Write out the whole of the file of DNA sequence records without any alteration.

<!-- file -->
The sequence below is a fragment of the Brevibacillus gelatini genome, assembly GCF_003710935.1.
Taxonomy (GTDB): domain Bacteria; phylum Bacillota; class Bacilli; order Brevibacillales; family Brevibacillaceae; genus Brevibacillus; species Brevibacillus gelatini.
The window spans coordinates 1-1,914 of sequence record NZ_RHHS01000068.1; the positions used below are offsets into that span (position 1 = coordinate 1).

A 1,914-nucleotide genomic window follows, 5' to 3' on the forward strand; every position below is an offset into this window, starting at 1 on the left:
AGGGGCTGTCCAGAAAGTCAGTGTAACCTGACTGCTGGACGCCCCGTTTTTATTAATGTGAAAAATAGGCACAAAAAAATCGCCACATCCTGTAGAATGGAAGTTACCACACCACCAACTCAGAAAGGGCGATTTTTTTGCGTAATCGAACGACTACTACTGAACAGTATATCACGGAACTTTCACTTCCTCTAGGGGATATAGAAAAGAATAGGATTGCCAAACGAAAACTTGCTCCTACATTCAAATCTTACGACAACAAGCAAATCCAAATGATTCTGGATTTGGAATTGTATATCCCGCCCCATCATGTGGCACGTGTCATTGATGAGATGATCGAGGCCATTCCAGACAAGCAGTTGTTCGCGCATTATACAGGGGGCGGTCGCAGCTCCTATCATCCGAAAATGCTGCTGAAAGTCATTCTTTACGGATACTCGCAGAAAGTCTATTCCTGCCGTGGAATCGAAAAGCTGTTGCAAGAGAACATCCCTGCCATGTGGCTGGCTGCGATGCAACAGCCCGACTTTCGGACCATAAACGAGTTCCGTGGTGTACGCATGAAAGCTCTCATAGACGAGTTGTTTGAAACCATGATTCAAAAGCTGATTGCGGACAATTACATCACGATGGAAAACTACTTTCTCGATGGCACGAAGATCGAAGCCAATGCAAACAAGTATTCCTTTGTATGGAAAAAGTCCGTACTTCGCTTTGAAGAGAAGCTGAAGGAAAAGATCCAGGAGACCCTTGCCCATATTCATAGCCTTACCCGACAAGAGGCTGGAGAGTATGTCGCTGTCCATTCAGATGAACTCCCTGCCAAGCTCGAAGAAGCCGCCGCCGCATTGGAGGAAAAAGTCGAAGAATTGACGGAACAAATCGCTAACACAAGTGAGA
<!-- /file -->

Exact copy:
The sequence below is a fragment of the Brevibacillus gelatini genome, assembly GCF_003710935.1.
Taxonomy (GTDB): domain Bacteria; phylum Bacillota; class Bacilli; order Brevibacillales; family Brevibacillaceae; genus Brevibacillus; species Brevibacillus gelatini.
The window spans coordinates 1-1,914 of sequence record NZ_RHHS01000068.1; the positions used below are offsets into that span (position 1 = coordinate 1).

A 1,914-nucleotide genomic window follows, 5' to 3' on the forward strand; every position below is an offset into this window, starting at 1 on the left:
AGGGGCTGTCCAGAAAGTCAGTGTAACCTGACTGCTGGACGCCCCGTTTTTATTAATGTGAAAAATAGGCACAAAAAAATCGCCACATCCTGTAGAATGGAAGTTACCACACCACCAACTCAGAAAGGGCGATTTTTTTGCGTAATCGAACGACTACTACTGAACAGTATATCACGGAACTTTCACTTCCTCTAGGGGATATAGAAAAGAATAGGATTGCCAAACGAAAACTTGCTCCTACATTCAAATCTTACGACAACAAGCAAATCCAAATGATTCTGGATTTGGAATTGTATATCCCGCCCCATCATGTGGCACGTGTCATTGATGAGATGATCGAGGCCATTCCAGACAAGCAGTTGTTCGCGCATTATACAGGGGGCGGTCGCAGCTCCTATCATCCGAAAATGCTGCTGAAAGTCATTCTTTACGGATACTCGCAGAAAGTCTATTCCTGCCGTGGAATCGAAAAGCTGTTGCAAGAGAACATCCCTGCCATGTGGCTGGCTGCGATGCAACAGCCCGACTTTCGGACCATAAACGAGTTCCGTGGTGTACGCATGAAAGCTCTCATAGACGAGTTGTTTGAAACCATGATTCAAAAGCTGATTGCGGACAATTACATCACGATGGAAAACTACTTTCTCGATGGCACGAAGATCGAAGCCAATGCAAACAAGTATTCCTTTGTATGGAAAAAGTCCGTACTTCGCTTTGAAGAGAAGCTGAAGGAAAAGATCCAGGAGACCCTTGCCCATATTCATAGCCTTACCCGACAAGAGGCTGGAGAGTATGTCGCTGTCCATTCAGATGAACTCCCTGCCAAGCTCGAAGAAGCCGCCGCCGCATTGGAGGAAAAAGTCGAAGAATTGACGGAACAAATCGCTAACACAAGTGAGA